Cowen stared at her, then shouted into the microphone, "You can't seriously intend to do this. There are seventeen million people living on this planet!"

"You should have thought about that before you started threatening the ones living on mine," Rodney said. "Captain, on three. One, two -- "

"McKay!" Cowen said.

"--three." The keys turned, and an array of LEDs along the edge of the circuit board all lit up and went straight to red.

The scientists in the control room stepped back, involuntarily. Zelenka said, barely audible over the feed, "Rodney -- Rodney -- wait -- "

Rodney ignored him, waved Bates and the Marines back, and pushed the cart through himself; a single gentle shove. It rolled right into the wormhole on the screen and out again onto the platform twenty feet away. John noticed almost calmly that it looked smaller than it had on-screen: the cart was just one of the wheeled serving trays from the mess hall.

"Your gate is unlocked to dial the drop site. When I get confirmation that Major Sheppard is there and safe, I'll send you the keys," Rodney said. "You have fifteen minutes on the clock."

"McKay!" Cowen said, "McKay, Sheppard's not here; we can't bring him to the gate in time -- " and the wormhole shut down.

Liska had already run up the steps, scanning the bomb. "Don't touch it!" she screamed, when one of the soldiers reached out a hand. "Everything is rigged to set it off, the least movement -- "

"Dial the drop site now!" Cowen said to the subcommander, who ran to the DHD and started dialing. "We'll send the bomb through to there, and see how they like the taste of their own medicine."

"And when they send the next one, without unlocking our gate first?" Kolya said. He grabbed Cowen's arm, turned him roughly around. "We cannot defend ourselves against this weapon, Cowen, and he has proven he has the will to use it. That means he's won."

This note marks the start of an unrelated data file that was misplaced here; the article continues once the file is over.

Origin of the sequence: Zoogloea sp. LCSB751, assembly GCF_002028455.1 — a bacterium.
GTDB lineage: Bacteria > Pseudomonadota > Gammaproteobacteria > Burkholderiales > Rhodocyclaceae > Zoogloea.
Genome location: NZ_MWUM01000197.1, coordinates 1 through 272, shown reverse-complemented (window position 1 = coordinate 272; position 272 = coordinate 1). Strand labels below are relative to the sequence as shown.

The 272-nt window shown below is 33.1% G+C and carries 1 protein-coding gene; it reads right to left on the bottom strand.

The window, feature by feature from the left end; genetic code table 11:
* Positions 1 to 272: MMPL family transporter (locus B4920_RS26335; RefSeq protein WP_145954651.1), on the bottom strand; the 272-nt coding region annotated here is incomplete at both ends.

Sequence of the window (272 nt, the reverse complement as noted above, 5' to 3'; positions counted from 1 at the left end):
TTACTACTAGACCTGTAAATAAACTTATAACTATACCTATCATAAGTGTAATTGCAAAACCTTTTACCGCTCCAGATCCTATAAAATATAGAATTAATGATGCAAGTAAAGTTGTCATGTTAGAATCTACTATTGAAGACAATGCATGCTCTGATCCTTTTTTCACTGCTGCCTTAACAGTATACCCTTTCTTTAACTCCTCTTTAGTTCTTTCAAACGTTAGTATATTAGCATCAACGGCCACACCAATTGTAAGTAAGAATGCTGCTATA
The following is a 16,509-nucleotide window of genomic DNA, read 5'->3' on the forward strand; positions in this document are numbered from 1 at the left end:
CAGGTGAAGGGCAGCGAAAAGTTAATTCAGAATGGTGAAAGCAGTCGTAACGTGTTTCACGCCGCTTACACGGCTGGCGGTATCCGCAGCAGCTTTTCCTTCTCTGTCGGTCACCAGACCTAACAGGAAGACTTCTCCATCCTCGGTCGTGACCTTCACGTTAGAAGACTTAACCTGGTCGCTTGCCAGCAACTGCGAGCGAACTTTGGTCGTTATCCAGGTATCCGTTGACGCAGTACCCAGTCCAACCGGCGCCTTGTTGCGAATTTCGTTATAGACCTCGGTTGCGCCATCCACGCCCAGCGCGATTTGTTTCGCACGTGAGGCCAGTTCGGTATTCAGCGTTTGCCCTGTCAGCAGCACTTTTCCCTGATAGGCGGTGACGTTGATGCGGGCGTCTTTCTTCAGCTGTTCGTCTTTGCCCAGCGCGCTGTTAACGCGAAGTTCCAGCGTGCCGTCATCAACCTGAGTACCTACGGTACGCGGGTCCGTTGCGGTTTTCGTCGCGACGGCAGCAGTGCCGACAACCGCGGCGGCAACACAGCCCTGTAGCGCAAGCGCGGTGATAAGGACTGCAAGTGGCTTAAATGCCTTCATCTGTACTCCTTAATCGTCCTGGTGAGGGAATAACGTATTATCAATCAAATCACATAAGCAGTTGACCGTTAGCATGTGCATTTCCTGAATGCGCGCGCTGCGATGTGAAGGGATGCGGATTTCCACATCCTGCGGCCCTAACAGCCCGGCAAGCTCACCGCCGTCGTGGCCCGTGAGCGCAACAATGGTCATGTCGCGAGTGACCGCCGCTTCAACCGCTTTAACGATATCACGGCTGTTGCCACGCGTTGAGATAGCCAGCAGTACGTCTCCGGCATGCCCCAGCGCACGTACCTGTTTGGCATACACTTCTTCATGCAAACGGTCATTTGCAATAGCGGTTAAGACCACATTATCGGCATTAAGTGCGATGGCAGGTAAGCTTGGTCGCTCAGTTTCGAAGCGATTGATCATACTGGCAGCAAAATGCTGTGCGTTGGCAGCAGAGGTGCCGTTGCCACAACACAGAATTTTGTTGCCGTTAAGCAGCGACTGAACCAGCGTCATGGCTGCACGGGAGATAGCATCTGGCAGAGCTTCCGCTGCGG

Cowen glared and shook him off. "We'll bury the gate as soon as the wormhole disengages. They will no longer be able to dial us. There will be no second bomb."

"And that's what you want," John said. "You'd rather cut yourselves off from the entire galaxy, bury yourselves alive and forget about defeating the Wraith, instead of working with us."

"After this, you can still speak of working together?" Cowen spat at him. "Do you think we're fools? Atlantis will never open our gate again, if we send you through. It might as well be buried."

"Well, one way you've got a chance, and the other way all you get is to kill me and a couple of guys at the drop site," John said. "If that's what you are, if that's what the Genii really are, go ahead. McKay and Atlantis will find a way to stop the Wraith without you."

The iris flashed into a shimmering disk, and the wormhole engaged behind it, the whoosh of the formation penned behind the shield; the iris flickered for a moment and then went down, leaving the event horizon open.